Pampa Daily News from Pampa, Texas on June 18, 1947 · Page 6
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Pampa Daily News from Pampa, Texas · Page 6

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Pampa, Texas
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Wednesday, June 18, 1947
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Page 6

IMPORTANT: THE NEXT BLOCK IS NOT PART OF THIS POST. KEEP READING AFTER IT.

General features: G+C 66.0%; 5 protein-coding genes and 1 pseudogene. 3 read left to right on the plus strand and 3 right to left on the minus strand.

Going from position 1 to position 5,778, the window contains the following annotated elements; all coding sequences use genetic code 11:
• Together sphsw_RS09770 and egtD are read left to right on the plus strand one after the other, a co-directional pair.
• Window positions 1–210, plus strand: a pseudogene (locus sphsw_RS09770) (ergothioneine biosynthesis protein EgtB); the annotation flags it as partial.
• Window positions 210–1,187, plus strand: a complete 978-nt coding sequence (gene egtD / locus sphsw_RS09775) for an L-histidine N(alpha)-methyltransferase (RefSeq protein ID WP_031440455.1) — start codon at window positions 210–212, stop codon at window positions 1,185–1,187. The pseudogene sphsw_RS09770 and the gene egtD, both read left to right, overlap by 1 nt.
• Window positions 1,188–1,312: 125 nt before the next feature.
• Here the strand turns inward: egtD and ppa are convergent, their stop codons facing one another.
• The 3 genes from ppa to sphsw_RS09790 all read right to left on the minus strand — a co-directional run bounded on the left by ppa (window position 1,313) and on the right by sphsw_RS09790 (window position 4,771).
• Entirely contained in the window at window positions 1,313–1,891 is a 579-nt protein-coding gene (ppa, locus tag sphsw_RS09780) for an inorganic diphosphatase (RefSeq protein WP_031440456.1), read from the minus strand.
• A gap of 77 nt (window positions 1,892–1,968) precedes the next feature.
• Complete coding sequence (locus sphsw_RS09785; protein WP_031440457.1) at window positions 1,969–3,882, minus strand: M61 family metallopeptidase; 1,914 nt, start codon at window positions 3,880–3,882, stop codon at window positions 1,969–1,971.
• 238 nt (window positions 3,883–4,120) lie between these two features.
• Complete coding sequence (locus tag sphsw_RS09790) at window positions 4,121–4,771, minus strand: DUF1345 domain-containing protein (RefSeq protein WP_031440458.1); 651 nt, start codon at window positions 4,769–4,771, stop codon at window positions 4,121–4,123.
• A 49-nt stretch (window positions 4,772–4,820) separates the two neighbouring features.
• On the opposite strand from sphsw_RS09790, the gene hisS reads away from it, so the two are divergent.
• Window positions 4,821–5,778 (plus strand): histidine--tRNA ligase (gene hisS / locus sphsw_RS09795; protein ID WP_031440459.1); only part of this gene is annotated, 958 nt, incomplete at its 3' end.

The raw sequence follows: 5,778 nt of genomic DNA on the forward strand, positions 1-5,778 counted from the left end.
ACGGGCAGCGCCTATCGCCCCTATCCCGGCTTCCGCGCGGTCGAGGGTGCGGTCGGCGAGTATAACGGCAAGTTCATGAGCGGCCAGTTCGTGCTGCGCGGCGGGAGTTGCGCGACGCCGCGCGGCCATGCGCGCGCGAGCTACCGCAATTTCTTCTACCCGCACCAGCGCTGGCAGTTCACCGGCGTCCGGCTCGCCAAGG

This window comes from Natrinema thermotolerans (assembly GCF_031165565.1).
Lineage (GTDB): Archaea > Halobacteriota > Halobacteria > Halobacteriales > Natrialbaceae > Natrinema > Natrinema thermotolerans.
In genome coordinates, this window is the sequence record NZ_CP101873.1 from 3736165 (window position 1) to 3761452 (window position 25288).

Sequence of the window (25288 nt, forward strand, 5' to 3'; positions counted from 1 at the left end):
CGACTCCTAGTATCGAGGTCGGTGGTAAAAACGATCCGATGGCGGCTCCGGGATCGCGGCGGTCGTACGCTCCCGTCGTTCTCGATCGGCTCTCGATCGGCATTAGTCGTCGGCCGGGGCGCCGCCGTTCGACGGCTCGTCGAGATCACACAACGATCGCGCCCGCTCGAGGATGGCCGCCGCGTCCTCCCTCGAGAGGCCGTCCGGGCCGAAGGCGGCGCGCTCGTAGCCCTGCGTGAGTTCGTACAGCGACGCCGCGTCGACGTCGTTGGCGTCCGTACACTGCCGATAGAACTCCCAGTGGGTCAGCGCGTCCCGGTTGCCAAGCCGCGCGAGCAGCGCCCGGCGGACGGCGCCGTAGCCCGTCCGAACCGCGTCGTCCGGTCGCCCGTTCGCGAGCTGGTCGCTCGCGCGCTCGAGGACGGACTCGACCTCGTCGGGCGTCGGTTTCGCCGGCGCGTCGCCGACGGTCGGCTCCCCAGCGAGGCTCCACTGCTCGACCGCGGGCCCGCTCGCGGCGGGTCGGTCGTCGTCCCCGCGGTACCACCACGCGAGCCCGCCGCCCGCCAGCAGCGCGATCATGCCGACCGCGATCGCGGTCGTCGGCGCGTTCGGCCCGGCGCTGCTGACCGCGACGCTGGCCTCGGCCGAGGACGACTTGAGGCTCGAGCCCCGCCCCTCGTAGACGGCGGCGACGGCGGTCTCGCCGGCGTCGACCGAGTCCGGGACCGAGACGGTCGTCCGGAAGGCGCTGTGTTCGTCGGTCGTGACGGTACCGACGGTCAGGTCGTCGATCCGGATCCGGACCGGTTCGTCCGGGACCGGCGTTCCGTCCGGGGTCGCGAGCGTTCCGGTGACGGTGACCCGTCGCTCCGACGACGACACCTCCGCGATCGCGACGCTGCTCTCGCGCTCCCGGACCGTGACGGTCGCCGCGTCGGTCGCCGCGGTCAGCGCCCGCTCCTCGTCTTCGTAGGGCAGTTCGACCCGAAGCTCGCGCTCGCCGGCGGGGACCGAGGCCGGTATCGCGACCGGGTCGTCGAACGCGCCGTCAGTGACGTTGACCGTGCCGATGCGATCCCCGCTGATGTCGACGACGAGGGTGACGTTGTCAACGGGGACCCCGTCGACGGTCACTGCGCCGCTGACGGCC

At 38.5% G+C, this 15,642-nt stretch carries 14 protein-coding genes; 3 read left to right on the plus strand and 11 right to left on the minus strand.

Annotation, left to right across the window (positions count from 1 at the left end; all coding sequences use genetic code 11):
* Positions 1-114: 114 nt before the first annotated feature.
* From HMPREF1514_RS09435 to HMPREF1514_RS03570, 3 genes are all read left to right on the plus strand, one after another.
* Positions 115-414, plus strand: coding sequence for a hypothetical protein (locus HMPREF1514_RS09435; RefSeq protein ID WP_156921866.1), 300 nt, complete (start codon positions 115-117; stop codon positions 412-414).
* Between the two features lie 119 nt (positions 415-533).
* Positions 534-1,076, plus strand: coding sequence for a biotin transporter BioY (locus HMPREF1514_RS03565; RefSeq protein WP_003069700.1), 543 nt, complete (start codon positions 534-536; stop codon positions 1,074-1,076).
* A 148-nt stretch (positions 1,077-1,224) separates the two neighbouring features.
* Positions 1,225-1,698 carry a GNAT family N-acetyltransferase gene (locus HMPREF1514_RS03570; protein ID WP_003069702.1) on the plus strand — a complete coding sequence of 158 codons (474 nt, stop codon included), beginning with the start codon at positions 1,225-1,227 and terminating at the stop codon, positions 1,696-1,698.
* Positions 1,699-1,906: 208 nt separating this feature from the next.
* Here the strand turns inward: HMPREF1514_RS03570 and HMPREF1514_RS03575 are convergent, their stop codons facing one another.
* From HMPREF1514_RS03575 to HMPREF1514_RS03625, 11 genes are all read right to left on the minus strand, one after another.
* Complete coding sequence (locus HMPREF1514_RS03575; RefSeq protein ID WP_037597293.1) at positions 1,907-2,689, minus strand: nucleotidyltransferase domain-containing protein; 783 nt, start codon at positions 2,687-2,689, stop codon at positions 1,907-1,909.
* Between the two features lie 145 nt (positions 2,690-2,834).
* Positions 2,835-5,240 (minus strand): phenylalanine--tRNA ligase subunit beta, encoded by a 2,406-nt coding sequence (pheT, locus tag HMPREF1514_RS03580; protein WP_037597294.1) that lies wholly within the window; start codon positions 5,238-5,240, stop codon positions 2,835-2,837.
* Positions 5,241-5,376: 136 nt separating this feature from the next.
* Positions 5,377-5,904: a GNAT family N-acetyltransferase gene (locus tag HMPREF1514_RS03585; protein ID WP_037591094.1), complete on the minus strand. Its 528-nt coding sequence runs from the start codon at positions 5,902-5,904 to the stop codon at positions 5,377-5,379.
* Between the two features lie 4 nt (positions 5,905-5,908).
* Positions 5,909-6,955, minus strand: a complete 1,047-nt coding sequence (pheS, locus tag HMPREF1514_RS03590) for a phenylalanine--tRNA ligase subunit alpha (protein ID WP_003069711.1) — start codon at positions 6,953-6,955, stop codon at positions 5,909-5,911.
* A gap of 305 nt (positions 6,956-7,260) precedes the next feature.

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a NewS, Wednesday, June IS, t*^ - ****** most consistent newspapet iblHmea a&tty fexcept Saturday by The Pampa News, 321 W. Foster Ave "**- Texas. Phone 666. All flopartments. MEMBER OF THE ASSO- PRESS (Full Leased Wire). The Associated Press Is entitled ex- to the use for reptiblic.itirm of nil the loral news printed In tills .r, as Well us nil AP news dispatches. Entered as second class BlftUer &t the post office at Tampa. Texan, under the Act of March 3rd, 1S78. fe* «i««~~~ SUBSCRIPTION RATES BT CARfUEIR In Pampa 26c per week, paid In advance (at office) $3.00 per 8-ttWltlw. $8.00 pet six months, $12.00 per year. Price »er slnffle copy i Wfntt. No tail] orders accepted In localities served by carrier delivery. — •• > * f* EXPERT OPINIONS «', When the House of Representatives decided In re- Stofe' $40,000,000 previously cut from the Army Air Force budget,, two of tlie most persausive arguments for Iliu restoration came from Reps. William J. Miller. Uepub- licdn, of Connecticut, and John H. Williams, Democrat, of Mississippi. It is interesting, and perhaps significant, that both men are disabled military pilots. ' Mr. Miller was a World War 1 flyer, lloth his lejfs were amputated as a result of an airplane accident in Franuce. Mr. Williams. 28. enlisted in November. 10-11. He'lost an arm when a plane ho was piloting crashed in South America. Mr. Williams told the House that the Pratt-Whitney engine division, according to its president, had laid off GO percent of its engineers and some research men because it could not pay their salaries. "Forty million dollars," he said, "on comparison to the amount called Cor in this bill, is a relatively small sum of money, but it may mean a lot to the airplane industry." In his speech, Mr. Williams said. "Four years ago 1 was given an airplane to fly overseas that was the fastest and latest thing out. a Martin 1.1-20 . . . it was absolutely the fastest thing anybody had ever heard of in those days in the way of bombers. Today that plane is not only obsolete, it is ancient. Tln-y arc destroying them as fast as they can and replacing them with H-2i>s and P,-."»()S. Kven the B29 is obsolete." That, of course .is the continuing story in military aviation. Theoretically, any piano is obsolescent from the day it takes to the air. if not before. So the problem confronting the Army and Xavy air arms and the aviation industry today is to maintain the core of an aircraft industry and to continue research and development. The $40,000,000 which the House restored means 188 more planes than otherwise would have been the case. It brings the AAF total of new fighters and bombers to. 749 for fiscal l!>48, plus 579 new aircraft 'for the Navy. This is little enough compared to the 3000 new planes a year which the Air Co-ordinating Committee considers the minimum number to .serve as a defense force whenever world peace is assured and internalional disarmament is under way. The order for 11528 Army and Navy planes in the coming fiscal year does nothing, however, to solve the immediate problems of our aircraft industry. Last year eight of the 12 biggest companies were in the /ed, and three of the four that showed a profit did so only because of tax carry-backs. It seems to us that it it: as necessary for national security to have a long-range problem for aviation production as it is to have a budget Cor immediately aviation needs. s CONGRATULATIONS Pan American World Airways' round-the-world service, beginning June J7, brings to mind the fact that it is Grade Reports By GRACIE ALLEN I see where a musician in Milwaukee says our next generation would be much better ir mothers started singing lullabies and baby bunting songs to their children igain. He thinks thin soothing sort of musir at an early age makes children gentler and kinder when -.hey grow up. Well, if this is true, why not try lullabies'on some Grade of (Jin. Car .from kind and gentle wlin already grown .'('(• i; it would help any? At, night, choral groups could gather t in flf\ >< 41,.-. ...'__)._ - . V\ politicians under the windows of wl:c, see war around every corner oncl sins: -Hush. HJUe Senator, you scream. The United Na- dor lions are still on Uir beam," For those movie- heroes who are ahvfiys .getting into lit'.hts the groups cc;,Jd .stand outside night club:; and harmonize: "Bye. baby lending man. slum the cocktail while you can Better call a Yellow Cab before you. wind up on a slab." Common Ground ft? R. C. almost 20 YCJU-S since Iho company boj,'an the scheduled operation of American planes otiaide the country—air mail -flights between Miami and Havana, inaugurated! Oct. 28, 1927. Pan American's lotr books are loaded with "firsts" during the next two decades. The line opened up American air routes to Central and South America, the Orient and Australia, Kurope and Africa. Now it gives the U. S. the distinction of opening the first commercial globe- circling service. This 20-years' achievement is a real feat of pioneering. The nation may well share in the pride which Pan- American has every right to feel in this crowning achievement. fhow. I haven't yet consulted Emily Post on how to eat at a cocktail party for a clou 1 . But I think I .shall. I'd (pule to make a faux PAW. Enterprise studio should really be on the way to success with a 'film version ot the novel. "Pursuit of Love.' 1 The book has iu.st been banned in Atlanta. Bob Hope's new movie, "The Paleface." will kid the chaps off all western movies, ineludin;.', "Duel in tfie Sun.' Bob ha;; a hectic romance with Calamity Jane, gels mixed up in a rotiyh poker game in the Dirty Shame Saloon, and fights a street duel with the villain (Bob's gun is loaded with blanks omy he doesn't, know it.i ROSY RIDGE RETURN'S Van Johnson's new picture, "Iviirht Raiders," is back to "The Romance of Kosy Ridge." The film has had more titles than Van has fr.el.'lc.s. The others were: "The Yankee." "Wild Harvest." "Missouri f.'tory," and "Clouds on the Sun." That SOUR' I'm touting for the Hit ParaiJp. "Spring Came IJaHt to Vienna." uill be sung as :i ilut'l liy l.auiH 1 / iUeli'hoir and Jane I'luvcll in .Hue I'asli'i'iiali's "Luxury LintT." It's also used as background music for a swimming 1 scene Esther Williams iloi-s in '"/'his time for Keeps." Elissa Landi is back in town to her film career. .An expectant father i.s Eddie Green, the clever comic who i.s Ed "Archie" Gardner's foil on radio's "Duffy's Tavern." So They Say When a girl marries, leaving a nice job for housekeeping and child rearing- \vhut she misses most are Jialjils.—Dr. Irving. )ierj;er. Clove- • In Hollywood By ERSKINE JOHNSON NBA Staff Correspondent (Johnson on KI'DN Monday thru Friday. 2 p.m.) - HOLLY WOOD—Here's the lowdown on Maria Montez's current battle with Universal International. according to Maria. The studio cast her in a small role with Doug Fairbanks, Jr.. in "The Exile." It's only a 20-minute part. Maria says she refused the role. 1 saying it \vas too small. The studio threatened a suspension, which would disrupt Maria's outside film schedule. In retaliation, she agreed to play the part, but first she pointed to her contract, which specifies top billing in all her pictures. She played the role and now, says Maria, the studio wants to give her her only minor billing. Doug. Jr.. is smack in the middle of the row. Clark Gable and Ava Gardner will be vacationing 1 in New York at the same time. Coincidence? . . . Bob Turnbuil's reaction to our plea for another Ginger Rogers-Fred Astaire musical: "Wonderful—if Astaire doesn't try to sins 1 ." . . .Deanna. Durbin, they're saying out at Universal-International, bus her best movie in years in "Something in the Wind. 1 ' Ella Raines was on suspension when she landed that choice role opposite Bill Powell in "The Senator was Indiscreet." Sometimes it pays for a gal to get huffy about her roles. STEAL—BUT NOT SO MUCH Economy note: -The publicity boy at one of the studios received this note from their boss: "Whatever you've been stealing on our expense accounts, please only steal 50 percent of it." I've just, been invited to a cocktail party at the Hollywood Brown Derby for Lassie, about, to make KducuUon is the only protection u'.ainr,!, t:»ncer ui>t.il yeience ilis- !:o.'(.'I 1 ;; a cun 1 .—Dr. Ro:;eou H. Spen [.•or. director National Cancer Institute. Just now labor und management ;,vc supposed to br as nmd at each other as a couple ol wet hens. In c Kremlin builclinu they hope this i.s true. If it i.s true, they fake t.T. Earl BunUn:-';. president, National Association ol Manufacturers. Americans should be thankful that amid all our failures and shortcomings we still have faith in God. —Sen.' Clyde Hocy (D> of North Carolina. The Myth of the State (Continued) I want to quote further from the hook, The Myth of the State by Ernst Cassirer. In the last issue he explained that thfe eighteenth century was a century In which there was less mythology about, the state than any other time in the history of the world. The result was the writing and establishing of the Declaration of Independence. Of this document, the Declaration of Independence, Condorcet said, "The American Declaration of Independence is a simple and sublime expression of those sacred rights which such a long lime had been forgotten." The Declaration of Independence was probably partially a result of Kant's categorical imperative, and that categorical imperative is "act only on that maxim whereby thou canst, at the same time will that if should become a universal law." In (he nineteenth century Hegel had a great influence in Germany. He began to disregard the principles of (lie Declaration of fnde- pendenco of individual responsibility. According to Hegel there was no longer any moral obligations for the state. Hegel believed (hat morality holds for the individual will, not. for the universal will of thr> stale. Tf there is any duty to the state it is the duty to preserve itself. "It was the tragic fate of Hegel that he unconsciously unchained the most irrational powers that have evt>r appeared in man's social and political life," the author comments. "No other philosophical system has done so much for the preparation of fascism and imperialism as Hegel's doctrine of the stale — this 'divine idea ns it es- istH on earth'." And American people in this twentieth' century are largely imitating the German .stale. The German state believed that it. was Ilia duly of Hie stall' to educate the people. People collectively wished that, all people could be educated. They thus established the myth ot compulsory state (.'ducal ion, be- j Jiuving as primitive people do that the stt'.tf can in some m.iCi»»J educate the youth that is •<»» »veri capable of celling an edu <a<lon. Another modern twentieth cen- Ui ry myth of tin? state is that the state can relieve I he poor from paying their .share of I axes. They believe they can do this by having a progressive tax on the men with big incomes. They fail t^ see that by this act they are harming the future of the very people they would help. They are doing this by retarding I he accumulation ot tools, thus the poor have to work wiiti poorer tools and have to pay more for everything they consume. Another myth is minimum wages. After wages are artificially increased, the cost uf living is artificially Increased. If Ihu r.lini- inum wages are so high the slqw cannot produce Hie minimum wages, they have no jobs and those who have jobs have to support those who have no jobs. Another modern twentieth century myth is that money need not have value in itself; that the state can regulate the value (if money. This is a myth because it. is collectively desired. Truly we have gone a long way from the contractual form of government established by this country in the eighteenth century and we are paying the penalty of departing from reality and establishing a mythical slate. QUICKIES By Ken Reynolds "This one I got with a "News Want Ad—the other J killed clav her debut as the star of a new radio before yesterday!" THE TELEGRAPH •.. by Peter Edson , WASHINGTON-, i'NEA) — Long range implications of a Federal Communications Commission request for a $375,000 appropriation from Congress to investigate Western Union Telegraph Company's service, rates, and operation are now considered drastic, If the FCC should make its investigation and find that U. S. telegraph service was not as efficient as it should be, there would still remain the problem of what to do about it. Three possibilities men say that before Western Un-lVl'AGlC JUMPS PUT COMPANY ion i.s probed, il should be given a chance to finish its $CO million modernization plan, now scheduled for completion by the end of 19-19. This project calls for the erection of nearly three million miles of radio relay systems and the leasing of another million miles of Bell system land lines. Western Union would then be permitted to dispose of most of its poles and wires. Western Union is now trying to get have been suggested. Let the government subsidize .Western Union so that it could give -better service for lower rates. Let the government take it over and merge it with the U. S. Post Office Department, A number of foreign governments have long since socialized their telegraph business. running it as a branch of the postal service. Finally, merge Western Union with American Telephone and Telegraph Company's Bell System, to let one management run all of the country's communications business. Most telegrams get de- livered'by telephone anyway, Western Union nattiraly isn't any too happy about these prospects. A •survey by FCC would cost the as much as the govern- n Union's President Joseph appeared before the Holism *flR(l Means Committee re- •Sfe testified that what the rieeds more than anything t put from under the ?8 percent excise tax. cpst of sending a ne com- from the spokes- I.\ UEI) A large part of Western Union's woes can be attributed directly to government, interference. Up to war times, telegraph company pay scales were sub-standard. But a few days before it went out of business, War Labor Board handed down a decision giving Western Union em- ployes $31 million in back pay. That reduced the company's surplus from $36 million to $5 million. On top of The Nation's Press \VI1AT HAPPENS TO 1XXANS? (Fort Wayne News Sentinel) Some observers fear that the Foreign Liquidation Commission's agreement to extend Hungary $15,000,000 as a credit to buy surplus war materials may turn out to be another Japanese scrap iron scandal. The circumstances seem to sup- po»t the fear. If the negotiation i.s similar to the previous $15,000,00 credit; extension, it would be repaid in 25 installments beginning July 1, 1952. The r.ussinn army controls Hungary, even though an anti- Communist party has elected a majority in the new parliament. That majority, reports say, is now being converted into a minority by imprisonment or possibly h'q- uiilation of anti-Communist members of the parliament. What happens then to the loan? Who gets the war propertyV It i.s difficult to see any other outcome than that Russia will be the winner in this deal. rid of'a number of its offices which ' t!vat WLB granted a wage increase don't produce revenue, substituting 1 agencies in drug 1 stores, filing stations and such places that are open long hours. FCC has to grant permission for the closing of any office. Opposition usually comes from chambers of commerce, neighborhood business associations, and em- ployes of the telegraph offices which •the company wants to close. The modernization plan also calls for installation of a number of facsimile telegraph transmitters, ."potted around like mail boxes in | business building lobbies and private offices. Charge account customers would have keys to these boxes. They would write out tljeir messages on telegraph blanks, drop them in a slot, push a button. The machine would do the rest, delivering an exact copy of the message just as written. The bill would come later. All these changes look towards mechanization of the telegraph business, to reduce manual operations and labor costs. Over 70 cents c|; of every telegraph dollar now goes to labor. This compares to 40 cents in the telephone business, which has cut labor costs by dial phones and other technological improvements. which cost the company another S2H million, and threw it in the red, though 1945 had been its best year. A year ago one of Secretary of Labor Lew Selnvnllenbaeh's fact- finding boards granted telegraph workers another wage increase which cost Western Union another S23 million. A third raise, to cost the company another $f5 million, has just been agreed to with AFL unions outside New York City. The CIO union in New York is still holding out. but the total of all increases in the last year and a half adds SI million a week to Western Union costs. The 0nly way these costs could be nu't was for another arin of the Kovernmcnl, FCC, to grant Western Union rate increases. This FCC has done twice, for 10 percent each time, giving the company $35 milion increased revenues. Currently Western Union is netting about a half a million a. month and its c;ettini{ by ou a big econo- mi/.ing drive. The telephone strike this spring helped Western Union business by three or four million dollars. But liua strike may have revealed that any merged of telephone and telegraph companies would be suicide for the national communication system. RIFT IN THE CLOUDS (The- Chicago Tribune) A cheerful bit of news, kept secret for reasons; of security since Oct. 12, 1945, has been made public by the University of Chicago, which played a major part in developing tho atomic bomb. It appears that there- is a defense against the deadly irradiation which follows t!ie explosion of an atomic bomb, in addition to the obvious defense o£ hiding in a cave. Dr.'J. Garrott Allen of the university has discove'-ed that a commercial dye, toluidine blue, is a means of preventing or con- troling hemmorrbage caused by acute exposure to the rays. When Ihe dye was injected into the veins of animals, it was found that it acted as a clotting agent to stop the hemorrhages. Further news from the university on defenses against the bomb is awaiteH .hooefuily. Sword Swallower Will Stick to His Swords DETROIT—OF}—Sword Swallowe Anthony Mareno has a soy'e throa today. / Performing in a sideshow act a Eastwood Pork he substituted neon tube for his customary swore The tube broke/ Mweno w.as take to Saratoga General Hospital fo treatment of cuts to li OASWOOD. CAN YOU . SW OOY$N A THIS £VBNW<3 AMD you KNOW STEAK GETS TOUGH IF TRY TO KEEP IT WARM HEARD THAT' .. „ TWESE REPORTS? IT'S' VERV IMPORTANT ,/? ' TONIGHT--- WEP3 HAVING HOKAVf- SOLUTION NUMBER Twor VCLJ GO AWAY SOLUTION, NUMBER. ONE.- a YOU P AWAY- „ ALIVE .»7 IS PP.OBLEt1.rr BOTH OF US CAN'T HAVE HE.R." SO, I FIGURE OUT TWO SOLUTIONS/. 1 * LOVE MINNIE MUSTACHE f. aoYS/T' -DON'T ' LOSE YORE' LIKE. SOL-DTION BUT, GENTLEMEN'. SUEELS IW LMER. WORK. WILL MONE FOR. fc FEW PECfcLESS SENB.5 IN VOUTH...WHEM I SUCCUMBED TO THE CNSH tURE OF COMMERCIAL ML WE WN4T TO KNOW; \ SPECIMKEP IM MR.tCOONTr,l5 USINSffWTENN IN 1922, 5L!Hi VOU PNNTEO A PICTURE THAT'S NOW FAMOUS THE "WANGLE I'M CWTMN AND THIS 15 .SIPEON PftPP! MARMADUKE KOONTZ Of WHIWPEEtNS INFM*1T WJ0EIS AFEND.I CAN'T RECAU ONE-, FIZCM ANOTHER AFTER A .;; SU|V,R.Tefe OF IX CENTIME WHW POSED FOE THE PICTURE! IM DOIN'YOU A GREAT SERVICE, LETTIN 1 YOU LIVE A FEW SECONDS LONGER... BUT. WHEN YOU COME DOWN, THAT'S ALL, BROTHER; 1O <5\.\P THESE CTARROT? TO RYPER'S THE THUNDER; WHAT YOU ', reo x f\T VJORK i HtAPH \ VOHRT 3. KittD .Vh OR I •SONteTttlNC. HE-PiT VOWt Tt.VV.'a <3>O\Nji& TO SETTER WOT OUT ONE NIGHT.OM A SAFARI, I WAS AWAKENED By MY / HEAP GUM- BEARER. / lM THOSE OAYS THAT MEAMT JUST ONE THING --- WAR/ BIG TROUBLE , BWANA , ' HE SAYS , POIMTIM& iivTo THE JUNGLE. ' THEM t HEARD THE DRUMS TALKING MESSAGES ACROSS (VWJY,MANY MILES i was In a spot she couldn't I • out of. &ut she gave it a try. CONNIE, Tea i TRUTH— ARE \ HIDIN& SOMEONE? i BODY, 6ENTS. BELiEVB \\ IT OR NOT, I WAS JUST '•^ ttllc ' ' IT'S MY WEAR IT WHEN I GO RID4 NIFTY FELIX SWU THATS FUNNY. THE INITIALS IN IT ARE*N,F."COUtDN'T BE YOURS, COULD THEY ? , I'D BETTER INDIAN CHIEF AND TEU WHY PONT YOU glACKFEET (3ROW .. MAY I, EPOIE? I SAIP,..MAY-1 1 OKAY...THE SAME TKIBE PgACTICALLY. PLAYING INOIAN... WHYfclOT? ANY NEW ANSUE.,. IT'S GETTING TOUCHER THAN EVER. TO CRA-5H INTO PICTURES .THESE CH, HEAV&H^. NO, QlMG, l .! tCH'T LIKH MW FATBEf? «<MD HE'P B«X*SHT TWAT